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7 Bizarre Music Experiments That Went Shockingly Wrong

#3. Nymphomatriarch

Venetian Snares

Now, we've all filmed ourselves having sex and uploaded the videos to amateur porn sites so total strangers could masturbate to our pale, out-of-shape exploits, but the duo behind the awfully named Nymphomatriarch (think about it, then cringe) wanted their boning to be considered art by more than just BDSM_Luver_69, the middle-aged accountant who goes out of his way to say nice things about all the amateur porn he watches. So while I'm happy just to know that my ejaculate looks beautiful when it catches the light of the morning sun, that wasn't good enough for Venetian Snares (real name Vincent Snares) and Hecate (creator of the Grammy Award for Best Musical Album for Children winners Hecate Jacks Off the Jackal and The Magick of Female Ejaculation).

Ryan McVay/Digital Vision/Getty Images
"My favorite song is 'Necrosadistic'!"

So the pair recorded themselves having sex and used samples from their ... sessions to write the album's songs. And we're not talking "We're tired but I guess we haven't done this in a while, so go ahead and disinterestedly hump me for a few minutes" sex -- in addition to "straightforward copulation," we hear the charming sounds of oral and anal sex, S&M and, uh, "microphone insertion." They didn't specify precisely where the microphones were inserted, and I didn't go out of my way to find out.

While you might be expecting an album of porno grooves, the tracks are pretty much your standard electronic fare (or breakcore, because electronica is almost as bad as metal) with some moaning and ball-slapping popping up in the background. It's like being in a club bathroom and trying to guess what sex act is going on in the stall next to you.

It's a little uncomfortable at first, but considering at least half of all songs ever written are about sex on some level anyway, you get used to it quicker than you'd think. Hell, the biggest problem with the album is that it's boring. I expect a song called "Hymen Tramp Choir" to be something I can masturbate to, not something that sounds like a 15-minute remix of a Zelda dungeon theme. If this is what sex sounds like, I've clearly been doing it very, very wrong.

shironosov/iStock/Getty Images
"OK, so this is my first time, but I'm pretty sure we're supposed to moan like a zombified Gregorian choir for a quarter of an hour."

But don't you dare think the sex aspect was just a gimmicky marketing stunt. "At this point I don't care how or what people think of the album, we made it for ourselves really, a kind of personal investigation," Hecate said, of her album that was released on a label called Hymen Records, had multiple press releases focusing on the sexual aspect, and was featured in Playboy. And indeed, how can love get more personal than that?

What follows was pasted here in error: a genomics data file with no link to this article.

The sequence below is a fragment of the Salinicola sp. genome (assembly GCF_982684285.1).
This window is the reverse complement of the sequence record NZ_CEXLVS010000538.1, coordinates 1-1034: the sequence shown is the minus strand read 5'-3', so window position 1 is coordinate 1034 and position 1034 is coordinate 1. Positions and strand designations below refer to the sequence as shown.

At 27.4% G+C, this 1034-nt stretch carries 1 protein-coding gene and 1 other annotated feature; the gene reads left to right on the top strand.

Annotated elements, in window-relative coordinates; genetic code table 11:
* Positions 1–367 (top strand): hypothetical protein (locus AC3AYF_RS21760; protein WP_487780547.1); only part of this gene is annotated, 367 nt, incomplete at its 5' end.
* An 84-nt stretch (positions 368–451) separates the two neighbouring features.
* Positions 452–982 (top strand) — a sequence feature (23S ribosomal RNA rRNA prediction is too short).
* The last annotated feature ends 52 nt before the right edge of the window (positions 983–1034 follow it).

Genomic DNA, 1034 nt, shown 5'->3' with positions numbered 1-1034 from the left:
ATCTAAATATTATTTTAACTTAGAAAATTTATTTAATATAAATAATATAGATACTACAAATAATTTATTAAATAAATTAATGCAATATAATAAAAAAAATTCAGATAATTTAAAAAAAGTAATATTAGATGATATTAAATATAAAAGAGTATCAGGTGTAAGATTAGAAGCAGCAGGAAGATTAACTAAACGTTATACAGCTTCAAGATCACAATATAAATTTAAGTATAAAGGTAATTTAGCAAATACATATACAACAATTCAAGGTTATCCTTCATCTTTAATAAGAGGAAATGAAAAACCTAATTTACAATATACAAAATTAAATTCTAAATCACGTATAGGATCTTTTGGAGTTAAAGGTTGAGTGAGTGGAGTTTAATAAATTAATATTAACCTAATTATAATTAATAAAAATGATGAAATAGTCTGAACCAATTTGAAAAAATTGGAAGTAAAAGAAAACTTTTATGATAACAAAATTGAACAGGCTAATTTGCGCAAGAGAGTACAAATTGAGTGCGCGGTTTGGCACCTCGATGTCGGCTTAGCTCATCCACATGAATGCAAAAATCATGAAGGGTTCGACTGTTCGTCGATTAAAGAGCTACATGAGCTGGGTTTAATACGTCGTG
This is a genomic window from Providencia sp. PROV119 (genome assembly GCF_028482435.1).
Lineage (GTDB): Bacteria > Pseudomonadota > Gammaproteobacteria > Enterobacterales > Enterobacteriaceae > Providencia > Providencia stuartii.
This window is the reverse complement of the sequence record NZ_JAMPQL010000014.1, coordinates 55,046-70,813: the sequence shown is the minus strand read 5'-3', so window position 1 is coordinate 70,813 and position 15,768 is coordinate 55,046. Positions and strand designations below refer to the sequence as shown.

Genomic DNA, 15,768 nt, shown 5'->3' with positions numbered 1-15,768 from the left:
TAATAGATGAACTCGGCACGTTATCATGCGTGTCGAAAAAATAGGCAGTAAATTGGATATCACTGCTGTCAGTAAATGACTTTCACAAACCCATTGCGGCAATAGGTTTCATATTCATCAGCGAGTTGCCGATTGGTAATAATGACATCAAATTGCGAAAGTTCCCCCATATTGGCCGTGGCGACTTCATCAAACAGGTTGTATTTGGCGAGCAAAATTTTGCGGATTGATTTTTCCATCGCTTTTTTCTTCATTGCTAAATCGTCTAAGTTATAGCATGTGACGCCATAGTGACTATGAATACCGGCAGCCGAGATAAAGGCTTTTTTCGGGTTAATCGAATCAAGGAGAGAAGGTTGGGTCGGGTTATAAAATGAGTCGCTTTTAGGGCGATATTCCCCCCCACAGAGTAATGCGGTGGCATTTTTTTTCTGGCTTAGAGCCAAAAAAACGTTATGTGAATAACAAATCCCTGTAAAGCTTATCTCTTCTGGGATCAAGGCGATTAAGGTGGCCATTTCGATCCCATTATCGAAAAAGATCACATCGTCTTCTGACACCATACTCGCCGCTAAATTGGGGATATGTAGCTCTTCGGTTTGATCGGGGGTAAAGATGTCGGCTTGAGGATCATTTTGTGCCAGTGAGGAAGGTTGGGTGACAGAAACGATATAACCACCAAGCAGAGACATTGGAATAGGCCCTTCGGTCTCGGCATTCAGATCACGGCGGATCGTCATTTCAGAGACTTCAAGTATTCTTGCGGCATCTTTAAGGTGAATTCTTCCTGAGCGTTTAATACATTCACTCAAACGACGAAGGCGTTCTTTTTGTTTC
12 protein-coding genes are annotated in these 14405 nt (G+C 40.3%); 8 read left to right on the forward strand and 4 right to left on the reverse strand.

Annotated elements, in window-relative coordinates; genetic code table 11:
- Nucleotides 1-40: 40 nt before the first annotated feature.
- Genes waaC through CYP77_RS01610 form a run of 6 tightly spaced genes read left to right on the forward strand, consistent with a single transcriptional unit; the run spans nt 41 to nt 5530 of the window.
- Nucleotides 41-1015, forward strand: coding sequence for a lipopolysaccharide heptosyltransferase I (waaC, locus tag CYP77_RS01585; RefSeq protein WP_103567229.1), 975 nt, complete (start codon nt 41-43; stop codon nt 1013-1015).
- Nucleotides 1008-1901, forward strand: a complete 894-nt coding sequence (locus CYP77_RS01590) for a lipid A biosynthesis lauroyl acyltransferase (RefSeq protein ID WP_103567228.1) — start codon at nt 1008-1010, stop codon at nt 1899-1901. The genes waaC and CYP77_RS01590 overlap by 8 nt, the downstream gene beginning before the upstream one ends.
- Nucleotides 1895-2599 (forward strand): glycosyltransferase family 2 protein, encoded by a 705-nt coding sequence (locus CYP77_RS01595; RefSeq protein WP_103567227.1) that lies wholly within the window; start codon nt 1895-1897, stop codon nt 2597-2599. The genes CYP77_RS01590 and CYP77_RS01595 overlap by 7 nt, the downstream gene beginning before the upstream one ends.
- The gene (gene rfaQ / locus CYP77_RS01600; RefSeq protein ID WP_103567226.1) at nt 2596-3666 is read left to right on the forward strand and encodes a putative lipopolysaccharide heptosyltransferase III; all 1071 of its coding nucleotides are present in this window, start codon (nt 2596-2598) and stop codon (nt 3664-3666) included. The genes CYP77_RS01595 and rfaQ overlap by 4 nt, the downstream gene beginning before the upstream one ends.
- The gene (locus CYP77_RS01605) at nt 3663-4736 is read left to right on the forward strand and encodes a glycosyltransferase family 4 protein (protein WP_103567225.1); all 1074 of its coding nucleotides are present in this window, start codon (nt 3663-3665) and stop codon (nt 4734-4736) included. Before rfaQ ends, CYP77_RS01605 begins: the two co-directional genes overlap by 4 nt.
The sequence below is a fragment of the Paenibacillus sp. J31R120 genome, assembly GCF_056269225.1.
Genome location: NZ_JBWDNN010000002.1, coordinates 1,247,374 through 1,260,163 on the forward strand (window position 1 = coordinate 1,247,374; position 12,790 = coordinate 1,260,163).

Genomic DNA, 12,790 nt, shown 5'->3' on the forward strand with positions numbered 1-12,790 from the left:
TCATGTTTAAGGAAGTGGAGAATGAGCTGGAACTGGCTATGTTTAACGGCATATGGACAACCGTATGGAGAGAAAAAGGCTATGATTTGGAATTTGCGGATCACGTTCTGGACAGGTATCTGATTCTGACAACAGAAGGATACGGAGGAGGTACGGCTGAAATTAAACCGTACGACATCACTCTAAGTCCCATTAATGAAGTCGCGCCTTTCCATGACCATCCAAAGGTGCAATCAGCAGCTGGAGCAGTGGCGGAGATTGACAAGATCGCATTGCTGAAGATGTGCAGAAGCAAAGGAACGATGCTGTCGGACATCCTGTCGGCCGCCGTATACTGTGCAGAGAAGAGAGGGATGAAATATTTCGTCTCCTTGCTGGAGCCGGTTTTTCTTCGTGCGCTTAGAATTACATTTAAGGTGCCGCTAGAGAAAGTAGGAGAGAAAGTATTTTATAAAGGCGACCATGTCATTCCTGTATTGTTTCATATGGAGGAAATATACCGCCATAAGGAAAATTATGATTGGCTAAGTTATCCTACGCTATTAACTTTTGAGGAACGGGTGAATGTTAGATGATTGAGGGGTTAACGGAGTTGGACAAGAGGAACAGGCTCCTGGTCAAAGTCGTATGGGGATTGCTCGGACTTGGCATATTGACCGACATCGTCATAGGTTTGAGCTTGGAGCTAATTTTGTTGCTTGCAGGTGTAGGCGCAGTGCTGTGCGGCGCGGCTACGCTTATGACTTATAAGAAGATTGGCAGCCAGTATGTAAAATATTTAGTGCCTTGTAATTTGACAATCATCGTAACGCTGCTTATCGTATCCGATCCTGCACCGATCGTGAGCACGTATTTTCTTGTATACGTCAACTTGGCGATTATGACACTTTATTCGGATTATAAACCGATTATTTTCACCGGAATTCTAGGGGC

#2. Stalaggh

via Last.fm

I once went to a Swans concert that left me partially deaf for two days. It was like getting punched in the eardrums by sound. I mention this because I want to sound cool, and also because the albums released by Stalaggh make the loudest, heaviest band you can think of sound like nursery rhymes sung by unusually innocent children.

Stalags, of course, were Nazi prison camps, while the extra "gh" stands for "global holocaust," suggesting that the band members either are misanthropes or have a serious misunderstanding of World War II. Considering that one of their albums is called Projekt Misanthropia, it could very well be both. It's not music so much as an attempt to destroy the very concept of music. Listening to it is like screening a horror movie in your brain, and playing it publicly violates at least two human rights conventions. Enjoy!

For those of you who don't have the time and/or mental stamina to listen to 35 minutes of what sounds like a recording from one of the crappier levels of hell, let me explain what you're missing out on. Stalaggh decided they wanted to work with people who have serious mental illnesses -- schizophrenia, dissociative identity disorder, etc. So they got a bunch together and spent several hours recording these people beating the shit out of the contents of abandoned buildings, screaming their lungs out, and moaning and jabbering in fear and pain.